The decline and fall of the Montreal Expos. In 1969, the Montreal Expos played their first game. Thirty-two years later, the team that once boasted baseball’s best farm system is nearly dead. In this book, former Expos president Claude Brochu gets to the bottom of the Expos’ story. From his successful marketing career at Seagram’s, Claude Brochu was thrust into the role of Expos president in 1986. Back then, the Expos were a team with terrific potential. But as the years went by, attendance began to slide. Whenever owner Charles Bronfman attended a game he would shake his head, discouraged: “Why don’t they come? What do we have to do?” The answer — field a winning team — seemed so simple, yet so elusive.
And then, after 21 years, Bronfman decided to sell the team. He entrusted the sale to Brochu, who took up the gauntlet: “I made it a personal challenge. Businessmen are often portrayed as cold, emotionless people, who make decisions only on the eventual possibility of making a lot of money.… But that’s not it at all. What fascinated me, what motivated me, was keeping the Expos in Montreal, in the hands of Quebecers. One of them being me.…”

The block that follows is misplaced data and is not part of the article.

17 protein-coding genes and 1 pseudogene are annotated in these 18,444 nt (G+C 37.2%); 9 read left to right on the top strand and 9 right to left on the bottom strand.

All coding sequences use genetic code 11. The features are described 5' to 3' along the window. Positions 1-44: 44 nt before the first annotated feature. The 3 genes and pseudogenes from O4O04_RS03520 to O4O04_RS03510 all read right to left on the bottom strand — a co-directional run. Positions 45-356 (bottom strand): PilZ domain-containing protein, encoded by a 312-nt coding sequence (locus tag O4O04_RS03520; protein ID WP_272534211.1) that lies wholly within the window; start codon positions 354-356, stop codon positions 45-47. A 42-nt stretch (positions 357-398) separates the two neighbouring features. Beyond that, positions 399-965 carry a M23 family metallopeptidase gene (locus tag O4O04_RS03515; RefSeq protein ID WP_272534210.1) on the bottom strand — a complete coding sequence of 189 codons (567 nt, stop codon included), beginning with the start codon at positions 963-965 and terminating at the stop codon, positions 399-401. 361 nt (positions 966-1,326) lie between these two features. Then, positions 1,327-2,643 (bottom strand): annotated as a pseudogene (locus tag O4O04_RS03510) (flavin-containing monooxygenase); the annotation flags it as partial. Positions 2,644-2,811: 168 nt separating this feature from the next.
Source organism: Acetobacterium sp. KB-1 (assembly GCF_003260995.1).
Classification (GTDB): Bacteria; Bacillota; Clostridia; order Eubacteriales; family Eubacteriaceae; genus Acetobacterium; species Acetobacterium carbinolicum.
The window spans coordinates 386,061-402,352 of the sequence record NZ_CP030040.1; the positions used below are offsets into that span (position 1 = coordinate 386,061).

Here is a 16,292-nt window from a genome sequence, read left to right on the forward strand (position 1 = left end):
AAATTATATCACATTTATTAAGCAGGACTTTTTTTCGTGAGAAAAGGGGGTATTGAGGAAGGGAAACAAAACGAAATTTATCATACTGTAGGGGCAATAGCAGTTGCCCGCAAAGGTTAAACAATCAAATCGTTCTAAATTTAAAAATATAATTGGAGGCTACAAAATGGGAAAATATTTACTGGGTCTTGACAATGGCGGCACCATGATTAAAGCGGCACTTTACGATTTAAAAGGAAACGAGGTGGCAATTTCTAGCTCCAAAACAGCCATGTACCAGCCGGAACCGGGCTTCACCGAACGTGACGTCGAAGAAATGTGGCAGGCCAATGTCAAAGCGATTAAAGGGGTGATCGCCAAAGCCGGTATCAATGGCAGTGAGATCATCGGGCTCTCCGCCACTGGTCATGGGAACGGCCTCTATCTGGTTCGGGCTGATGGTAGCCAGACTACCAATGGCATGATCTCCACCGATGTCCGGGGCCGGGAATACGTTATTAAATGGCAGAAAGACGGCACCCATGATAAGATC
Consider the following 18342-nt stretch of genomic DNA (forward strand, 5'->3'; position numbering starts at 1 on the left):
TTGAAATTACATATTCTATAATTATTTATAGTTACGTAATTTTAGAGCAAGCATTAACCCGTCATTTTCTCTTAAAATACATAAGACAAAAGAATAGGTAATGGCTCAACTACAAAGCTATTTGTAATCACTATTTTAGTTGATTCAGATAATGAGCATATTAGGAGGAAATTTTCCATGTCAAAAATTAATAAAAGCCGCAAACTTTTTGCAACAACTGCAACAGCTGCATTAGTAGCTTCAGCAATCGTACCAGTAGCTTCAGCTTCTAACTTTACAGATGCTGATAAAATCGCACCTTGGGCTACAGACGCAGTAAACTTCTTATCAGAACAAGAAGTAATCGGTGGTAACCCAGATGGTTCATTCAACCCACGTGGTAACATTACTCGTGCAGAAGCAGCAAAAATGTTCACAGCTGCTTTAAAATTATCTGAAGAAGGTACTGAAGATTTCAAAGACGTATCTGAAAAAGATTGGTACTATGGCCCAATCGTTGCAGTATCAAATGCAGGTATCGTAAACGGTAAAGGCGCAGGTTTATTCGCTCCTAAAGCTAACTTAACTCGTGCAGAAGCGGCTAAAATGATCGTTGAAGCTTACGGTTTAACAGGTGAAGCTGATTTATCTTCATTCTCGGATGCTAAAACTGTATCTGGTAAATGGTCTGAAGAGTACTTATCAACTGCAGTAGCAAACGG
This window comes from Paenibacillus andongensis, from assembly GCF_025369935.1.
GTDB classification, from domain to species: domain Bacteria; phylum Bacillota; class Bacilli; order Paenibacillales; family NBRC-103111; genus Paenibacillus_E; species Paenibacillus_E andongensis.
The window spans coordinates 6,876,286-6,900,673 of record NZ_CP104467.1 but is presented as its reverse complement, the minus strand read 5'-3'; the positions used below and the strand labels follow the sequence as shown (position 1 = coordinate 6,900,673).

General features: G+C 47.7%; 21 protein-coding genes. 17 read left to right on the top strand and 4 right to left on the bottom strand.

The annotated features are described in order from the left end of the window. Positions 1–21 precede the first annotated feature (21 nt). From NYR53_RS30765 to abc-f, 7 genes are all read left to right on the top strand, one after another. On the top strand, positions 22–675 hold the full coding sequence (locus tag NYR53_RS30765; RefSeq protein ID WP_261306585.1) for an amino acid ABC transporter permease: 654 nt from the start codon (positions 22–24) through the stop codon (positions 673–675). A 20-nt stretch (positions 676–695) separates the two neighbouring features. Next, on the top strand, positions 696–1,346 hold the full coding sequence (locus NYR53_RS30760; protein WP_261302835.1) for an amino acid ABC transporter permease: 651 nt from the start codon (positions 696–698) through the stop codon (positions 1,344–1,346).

Claude Brochu was appointed president of the Montreal Baseball Club in 1986 and formed the consortium that bought the Expos in 1991. He left the franchise in 1998. Stephanie Myles covers the Expos beat for the Montreal Gazette.
Published: May 2002
Dimensions: 6 x 9 in.